Being Oblivious To the Obvious

There is something that has been bothering me a lot lately. I’m going to let you read a letter that I wrote to one of my best friends and I’ll explain why this is pertinent in just a moment:

“Dear Katie,

Thank you so much for everything you’ve done for me. Katie, you are so awesome and I’m just so thankful for that. Dude, thanks that I can just come to you when I’m hurting and you’ll be right there to listen. Best friend, I’m so grateful, Katie, that you don’t judge me for the things I’ve done wrong, but for who I am to you. Katie, I’m so thankful that our friendship goes deeper than most friendships do. You and I, Katie, are like sisters and no matter where life takes us, Katie, I know you’ll always have my back. Thank you for making me a better person. Friend, I’m just so grateful that you are one of my best friends.”

Ok, so you might have been wondering what was going on with all of the names being thrown in to each sentence. You might have just tried to ignore it and continued to read it or it might have annoyed you to the point of not being able to finish reading it. Sorry about that (kind of, but not really). Let me explain.

The letter was obviously to my friend, Katie. I wanted to thank her for everything she has done for me and for being one of my best friends. You, as the unfamiliar reader, do not know what all that entails and that’s okay because Katie and I both know what all she has done for me and that’s all that matters considering the letter was written to her.

Does the letter remind you of anything? I wrote it and made it sound similar in nature to how many people pray. Most of the time people overuse proper nouns when they are praying. One of the Ten Commandments states that we should not misuse God’s name. This not only means that we should not pair God’s name with inappropriate words, but it also means that we should not insert His name in places they should not go. Many times when we pray, we insert the words “God, Lord God, and Father God”. A lot of us don’t even realize that we insert those words in our prayers, but we do. When we use terms that describe God or even say His name when we are praying, we need to do so intentionally. If we insert God’s names into our prayer when we don’t even need to, we are misusing His name. He already knows what His name is, so there is no need for us to remind him 20 times in a thirty-second long prayer.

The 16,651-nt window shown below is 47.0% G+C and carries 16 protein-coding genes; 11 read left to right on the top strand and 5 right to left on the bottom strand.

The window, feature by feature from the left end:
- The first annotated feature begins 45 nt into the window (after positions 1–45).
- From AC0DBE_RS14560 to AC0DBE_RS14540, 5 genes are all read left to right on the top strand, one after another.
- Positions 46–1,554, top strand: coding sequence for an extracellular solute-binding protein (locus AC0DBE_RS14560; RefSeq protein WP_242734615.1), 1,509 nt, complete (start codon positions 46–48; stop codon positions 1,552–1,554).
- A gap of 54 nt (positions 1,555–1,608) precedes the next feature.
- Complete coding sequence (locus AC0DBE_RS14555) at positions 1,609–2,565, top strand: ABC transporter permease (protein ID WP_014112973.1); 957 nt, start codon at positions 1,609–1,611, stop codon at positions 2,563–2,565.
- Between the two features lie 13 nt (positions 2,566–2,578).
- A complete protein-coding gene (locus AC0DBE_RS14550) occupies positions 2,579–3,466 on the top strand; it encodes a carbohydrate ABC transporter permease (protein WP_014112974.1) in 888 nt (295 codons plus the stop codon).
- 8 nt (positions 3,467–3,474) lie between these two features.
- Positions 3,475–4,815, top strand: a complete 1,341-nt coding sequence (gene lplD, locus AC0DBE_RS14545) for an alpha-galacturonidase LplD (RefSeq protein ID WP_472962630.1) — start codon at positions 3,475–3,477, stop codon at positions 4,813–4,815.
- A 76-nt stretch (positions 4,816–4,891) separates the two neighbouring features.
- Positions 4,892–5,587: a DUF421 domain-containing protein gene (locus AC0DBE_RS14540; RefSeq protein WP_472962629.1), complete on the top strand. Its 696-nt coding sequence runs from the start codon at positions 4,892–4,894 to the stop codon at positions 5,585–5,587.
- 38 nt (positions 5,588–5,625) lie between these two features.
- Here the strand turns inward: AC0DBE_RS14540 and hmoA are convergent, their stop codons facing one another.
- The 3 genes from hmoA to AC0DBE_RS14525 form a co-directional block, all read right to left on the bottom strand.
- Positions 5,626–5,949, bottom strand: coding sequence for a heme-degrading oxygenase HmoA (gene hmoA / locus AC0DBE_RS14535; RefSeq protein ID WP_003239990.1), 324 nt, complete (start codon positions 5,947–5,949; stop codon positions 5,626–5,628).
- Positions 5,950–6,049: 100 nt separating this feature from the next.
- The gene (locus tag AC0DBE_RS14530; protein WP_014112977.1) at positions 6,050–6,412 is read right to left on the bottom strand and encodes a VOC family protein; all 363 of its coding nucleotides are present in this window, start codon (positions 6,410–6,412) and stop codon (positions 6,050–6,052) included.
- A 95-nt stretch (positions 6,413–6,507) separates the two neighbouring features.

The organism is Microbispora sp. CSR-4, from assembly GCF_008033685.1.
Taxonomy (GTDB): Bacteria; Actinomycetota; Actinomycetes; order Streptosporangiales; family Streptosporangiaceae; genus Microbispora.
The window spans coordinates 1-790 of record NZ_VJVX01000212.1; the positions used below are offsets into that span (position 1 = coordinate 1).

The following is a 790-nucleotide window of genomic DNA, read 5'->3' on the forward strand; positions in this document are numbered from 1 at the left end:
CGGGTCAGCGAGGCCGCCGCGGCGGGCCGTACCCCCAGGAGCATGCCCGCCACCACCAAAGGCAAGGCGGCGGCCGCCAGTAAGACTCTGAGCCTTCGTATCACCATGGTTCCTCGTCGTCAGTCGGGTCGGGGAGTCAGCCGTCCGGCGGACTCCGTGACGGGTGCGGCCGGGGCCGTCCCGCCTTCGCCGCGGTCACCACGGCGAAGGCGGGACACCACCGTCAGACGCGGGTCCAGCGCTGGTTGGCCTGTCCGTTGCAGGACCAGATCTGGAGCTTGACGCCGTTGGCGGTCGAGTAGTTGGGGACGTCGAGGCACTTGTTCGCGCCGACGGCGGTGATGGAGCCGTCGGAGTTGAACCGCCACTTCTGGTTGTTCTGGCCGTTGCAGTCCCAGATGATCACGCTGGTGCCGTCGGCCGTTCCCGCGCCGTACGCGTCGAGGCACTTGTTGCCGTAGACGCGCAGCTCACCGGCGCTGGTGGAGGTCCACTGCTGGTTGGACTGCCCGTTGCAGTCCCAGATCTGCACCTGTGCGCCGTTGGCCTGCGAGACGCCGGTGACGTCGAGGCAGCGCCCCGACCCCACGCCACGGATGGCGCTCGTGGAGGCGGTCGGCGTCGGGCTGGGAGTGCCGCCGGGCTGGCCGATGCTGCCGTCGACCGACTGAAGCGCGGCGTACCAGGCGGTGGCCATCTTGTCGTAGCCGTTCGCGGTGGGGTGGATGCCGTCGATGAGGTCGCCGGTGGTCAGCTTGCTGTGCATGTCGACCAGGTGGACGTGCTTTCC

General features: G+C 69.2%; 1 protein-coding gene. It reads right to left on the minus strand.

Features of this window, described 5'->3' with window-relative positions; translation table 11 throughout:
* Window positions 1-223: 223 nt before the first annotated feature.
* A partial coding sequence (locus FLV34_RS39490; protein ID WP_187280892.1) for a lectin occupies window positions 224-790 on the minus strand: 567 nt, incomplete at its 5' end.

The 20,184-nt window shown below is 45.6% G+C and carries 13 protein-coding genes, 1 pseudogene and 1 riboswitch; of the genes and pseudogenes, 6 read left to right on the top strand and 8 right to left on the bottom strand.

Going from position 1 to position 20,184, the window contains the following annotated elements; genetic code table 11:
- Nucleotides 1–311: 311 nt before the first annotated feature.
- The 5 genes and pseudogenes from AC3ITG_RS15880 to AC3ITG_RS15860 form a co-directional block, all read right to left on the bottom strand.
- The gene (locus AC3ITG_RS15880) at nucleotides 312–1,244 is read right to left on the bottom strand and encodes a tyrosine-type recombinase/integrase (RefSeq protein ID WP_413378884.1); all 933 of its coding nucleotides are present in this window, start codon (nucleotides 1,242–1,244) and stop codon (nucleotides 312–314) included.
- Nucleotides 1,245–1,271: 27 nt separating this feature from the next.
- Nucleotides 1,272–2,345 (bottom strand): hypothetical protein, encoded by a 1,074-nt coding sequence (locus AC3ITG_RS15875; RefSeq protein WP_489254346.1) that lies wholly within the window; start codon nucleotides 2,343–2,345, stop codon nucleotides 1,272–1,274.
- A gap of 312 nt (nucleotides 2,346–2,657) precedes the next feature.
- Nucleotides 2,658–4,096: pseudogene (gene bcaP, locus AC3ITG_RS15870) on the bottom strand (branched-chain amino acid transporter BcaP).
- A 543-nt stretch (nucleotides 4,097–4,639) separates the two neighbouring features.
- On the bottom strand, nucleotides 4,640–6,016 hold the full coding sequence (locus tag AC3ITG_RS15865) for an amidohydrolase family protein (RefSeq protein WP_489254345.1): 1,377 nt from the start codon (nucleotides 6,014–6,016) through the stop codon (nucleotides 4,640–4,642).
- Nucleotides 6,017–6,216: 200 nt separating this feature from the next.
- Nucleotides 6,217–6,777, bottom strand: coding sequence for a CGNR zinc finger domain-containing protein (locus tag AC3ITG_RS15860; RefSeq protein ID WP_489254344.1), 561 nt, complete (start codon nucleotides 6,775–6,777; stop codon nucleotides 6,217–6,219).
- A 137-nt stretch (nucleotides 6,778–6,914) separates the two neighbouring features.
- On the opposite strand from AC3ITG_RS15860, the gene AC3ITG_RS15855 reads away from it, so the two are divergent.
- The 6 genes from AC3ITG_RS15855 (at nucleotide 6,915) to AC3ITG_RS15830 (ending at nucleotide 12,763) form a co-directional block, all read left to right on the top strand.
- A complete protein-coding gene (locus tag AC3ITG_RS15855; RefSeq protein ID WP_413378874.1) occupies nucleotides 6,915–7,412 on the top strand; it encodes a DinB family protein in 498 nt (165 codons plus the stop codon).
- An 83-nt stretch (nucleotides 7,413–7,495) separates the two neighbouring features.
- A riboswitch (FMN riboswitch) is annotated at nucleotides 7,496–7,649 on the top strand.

The letter that you read at the beginning wasn’t a real letter that was written to Katie, but hopefully you can see how it ties in. If I say the terms “Katie, best friend, friend, etc.” a bunch of times in a letter or in general conversation with Katie, I would sound like I don’t know who I’m talking to. When people use the terms “God, Lord God, Dear God, etc.” many times during a prayer, it seems like they don’t know whom they are talking to.

I feel that often times when we pray, we go through the motions and don’t really take the time to be intentional with our words. We use a lot of filler words. The purpose of prayer isn’t to sound like we know what we’re talking about or know what we’re trying to say. The purpose of prayer is to know Whom we’re talking to. By talking to God, we get to grow closer to His heart and we start to understand a tiny bit of who He is.

Talk to God and let Him hear what’s on your heart. You’re talking to the Creator of the universe. As scary as that sounds, He is also your Heavenly Father who loves to hear you talk to Him. Just be real with Him and act like you’re talking to your best friend. He knows you better than you know yourself. You don’t have to address Him a million times in a conversation and you don’t have to be formal. Just talk to God and be sincere. He knows you and your heart.

Now don’t get me wrong, I think it’s great when people actually mean it when they address God multiple times when they are praying and they actually know that they’re saying it. I don’t think the problem lies within the words themselves, but how they are being used. My point is, don’t use God’s names as filler words and be intentional about what we say.


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